John Jameson was a lawyer from Alloa in Scotland. In 1786 he married Margaret Haig, sister of the famous Haig brothers and cousin to the Stein family who owned Bow Street Distillery in Dublin. John and Margaret were invited to move to Dublin, with John taking up the role of manager at the distillery. It was here that he formed John Jameson & Son Irish Whiskey Company and went on to achieve great success. By 1805, Jameson was the best selling whiskey in the world.
It was not all plain sailing though and the company saw some major setbacks over the years, first seeing off the Irish Temperance Movement and then surviving the Wars of Independence with the British which denied them all the export markets of the commonwealth and then, not long after, came Prohibition in the US and the loss of Jameson’s biggest market.
Jameson survived however and in 1966 merged with Cork Distillers and John Powers to form the Irish Distillers Group. This led, in 1976 to the closure of Bow Street Distillery and the opening just outside Cork of the New Midleton Distillery. It is here that many of today’s Irish Whiskey brands are produced including Jameson, Midleton, Powers, Redbreast, Spot and Paddy.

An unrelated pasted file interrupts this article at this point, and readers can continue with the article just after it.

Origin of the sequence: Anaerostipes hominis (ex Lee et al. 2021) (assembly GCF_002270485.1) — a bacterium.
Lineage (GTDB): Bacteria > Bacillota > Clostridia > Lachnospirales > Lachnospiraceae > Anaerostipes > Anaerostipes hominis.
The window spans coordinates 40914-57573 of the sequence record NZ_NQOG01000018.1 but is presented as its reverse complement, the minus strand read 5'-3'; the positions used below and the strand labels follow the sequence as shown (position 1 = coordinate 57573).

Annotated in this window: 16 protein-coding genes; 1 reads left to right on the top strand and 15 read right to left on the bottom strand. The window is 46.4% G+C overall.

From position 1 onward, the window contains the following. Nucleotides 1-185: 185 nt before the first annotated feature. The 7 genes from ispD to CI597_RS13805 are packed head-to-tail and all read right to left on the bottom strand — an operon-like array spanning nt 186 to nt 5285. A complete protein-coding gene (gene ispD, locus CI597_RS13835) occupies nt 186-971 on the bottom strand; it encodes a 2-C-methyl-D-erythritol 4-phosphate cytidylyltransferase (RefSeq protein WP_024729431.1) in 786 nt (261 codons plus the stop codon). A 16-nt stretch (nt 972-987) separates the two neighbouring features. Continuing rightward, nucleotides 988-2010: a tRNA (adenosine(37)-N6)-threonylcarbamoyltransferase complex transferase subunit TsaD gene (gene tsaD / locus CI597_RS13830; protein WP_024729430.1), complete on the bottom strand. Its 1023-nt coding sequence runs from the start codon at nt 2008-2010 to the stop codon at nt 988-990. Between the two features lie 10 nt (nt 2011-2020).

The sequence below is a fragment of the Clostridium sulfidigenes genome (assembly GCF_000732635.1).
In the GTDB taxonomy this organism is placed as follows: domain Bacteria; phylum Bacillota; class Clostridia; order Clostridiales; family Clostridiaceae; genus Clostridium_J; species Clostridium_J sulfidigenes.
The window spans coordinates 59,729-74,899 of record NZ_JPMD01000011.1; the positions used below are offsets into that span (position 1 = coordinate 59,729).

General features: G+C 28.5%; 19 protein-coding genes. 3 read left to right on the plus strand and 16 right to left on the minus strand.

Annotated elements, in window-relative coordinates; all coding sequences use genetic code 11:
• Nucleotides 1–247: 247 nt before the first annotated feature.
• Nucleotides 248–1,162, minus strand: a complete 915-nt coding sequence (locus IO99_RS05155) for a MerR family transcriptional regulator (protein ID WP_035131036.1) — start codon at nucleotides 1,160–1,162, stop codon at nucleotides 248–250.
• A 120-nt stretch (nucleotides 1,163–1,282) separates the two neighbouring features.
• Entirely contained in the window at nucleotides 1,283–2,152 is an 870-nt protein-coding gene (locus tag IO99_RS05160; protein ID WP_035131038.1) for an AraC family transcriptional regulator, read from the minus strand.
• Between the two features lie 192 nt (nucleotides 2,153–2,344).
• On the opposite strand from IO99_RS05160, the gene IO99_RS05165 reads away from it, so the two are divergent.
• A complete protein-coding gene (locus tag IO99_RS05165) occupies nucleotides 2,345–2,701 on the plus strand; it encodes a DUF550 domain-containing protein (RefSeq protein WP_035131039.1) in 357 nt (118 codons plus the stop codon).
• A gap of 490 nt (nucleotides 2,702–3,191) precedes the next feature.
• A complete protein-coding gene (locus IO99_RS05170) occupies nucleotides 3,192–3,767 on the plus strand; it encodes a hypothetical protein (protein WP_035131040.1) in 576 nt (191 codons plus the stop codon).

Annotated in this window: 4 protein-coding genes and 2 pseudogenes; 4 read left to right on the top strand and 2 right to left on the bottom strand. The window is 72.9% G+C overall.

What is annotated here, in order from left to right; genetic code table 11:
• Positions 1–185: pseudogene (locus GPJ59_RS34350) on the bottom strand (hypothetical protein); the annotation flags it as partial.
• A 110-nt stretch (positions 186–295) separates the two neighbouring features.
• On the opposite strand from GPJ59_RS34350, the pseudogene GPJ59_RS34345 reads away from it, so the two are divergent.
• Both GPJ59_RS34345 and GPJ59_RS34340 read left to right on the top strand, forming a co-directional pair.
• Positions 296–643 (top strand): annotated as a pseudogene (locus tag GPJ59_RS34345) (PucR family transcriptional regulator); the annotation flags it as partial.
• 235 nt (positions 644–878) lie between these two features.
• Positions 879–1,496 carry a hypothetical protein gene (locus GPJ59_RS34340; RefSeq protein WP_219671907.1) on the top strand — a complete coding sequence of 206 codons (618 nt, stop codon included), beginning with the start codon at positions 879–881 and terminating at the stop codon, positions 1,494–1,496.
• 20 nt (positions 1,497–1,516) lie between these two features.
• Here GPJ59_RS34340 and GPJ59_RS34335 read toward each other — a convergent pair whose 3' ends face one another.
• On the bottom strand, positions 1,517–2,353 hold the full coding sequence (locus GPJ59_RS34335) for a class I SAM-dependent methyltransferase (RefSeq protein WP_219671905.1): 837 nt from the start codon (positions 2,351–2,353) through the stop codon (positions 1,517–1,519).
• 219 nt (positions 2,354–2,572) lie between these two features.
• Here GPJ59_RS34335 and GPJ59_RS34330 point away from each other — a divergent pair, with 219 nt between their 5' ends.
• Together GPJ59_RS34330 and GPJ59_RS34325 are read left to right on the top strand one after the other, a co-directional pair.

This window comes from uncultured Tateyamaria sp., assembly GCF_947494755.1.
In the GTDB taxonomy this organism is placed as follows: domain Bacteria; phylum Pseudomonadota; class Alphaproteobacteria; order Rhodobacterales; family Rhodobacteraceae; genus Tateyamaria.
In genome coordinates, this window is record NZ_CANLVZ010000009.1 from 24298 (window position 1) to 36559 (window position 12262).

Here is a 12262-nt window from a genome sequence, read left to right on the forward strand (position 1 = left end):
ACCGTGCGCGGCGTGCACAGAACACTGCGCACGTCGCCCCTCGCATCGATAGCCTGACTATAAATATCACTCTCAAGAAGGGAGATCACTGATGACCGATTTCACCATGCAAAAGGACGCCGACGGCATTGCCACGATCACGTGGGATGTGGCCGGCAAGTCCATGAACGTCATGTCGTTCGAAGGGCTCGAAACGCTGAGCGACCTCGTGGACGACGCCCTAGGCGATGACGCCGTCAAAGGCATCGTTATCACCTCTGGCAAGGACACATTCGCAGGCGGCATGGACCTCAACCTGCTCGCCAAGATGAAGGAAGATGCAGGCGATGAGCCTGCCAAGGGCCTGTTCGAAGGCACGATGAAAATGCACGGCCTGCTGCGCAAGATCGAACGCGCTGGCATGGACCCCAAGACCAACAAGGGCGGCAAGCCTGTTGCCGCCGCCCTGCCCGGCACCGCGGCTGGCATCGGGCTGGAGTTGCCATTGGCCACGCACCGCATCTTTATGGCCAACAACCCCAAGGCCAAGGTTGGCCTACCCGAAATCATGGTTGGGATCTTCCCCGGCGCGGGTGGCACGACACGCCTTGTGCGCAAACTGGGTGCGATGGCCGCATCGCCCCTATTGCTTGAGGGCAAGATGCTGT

Irish Whiskey differs from Scotch in that it is usually distilled three times instead of twice, giving it a lighter, smoother texture than it’s cousin. Today there are just 7 distilleries at work in Ireland (compared to around 115 in Scotland) although there has been signs of late that the spirit is undergoing something of a resurgence. In any case, Jameson remains the worlds third largest single distillery whiskey.
The Scores: About the Scoring…
Smell: 15 / 20. Not a bad nose, with notes of Vanilla and Coconut and Buttery Shortbread. Also, slightly Floral and after a while some Fruity notes like Apple and Pear and even a lttle Orange come through.
Taste: 13 / 20. A little thin on the palate but carrying notes of Honey and Vanilla, a little bit of Spice and delicate fruit notes like Apple, Pear and Lemon.
Value for Money: 7 / 10. It may be nothing exceptional, but for around £20 you get a very drinkable dram and you can’t say fairer than that.
Overall: 35 / 50. Like many blends it lacks the kind of character on offer from a good single malt but for the low price it’s a decent option for a simple, inoffensive, every day dram.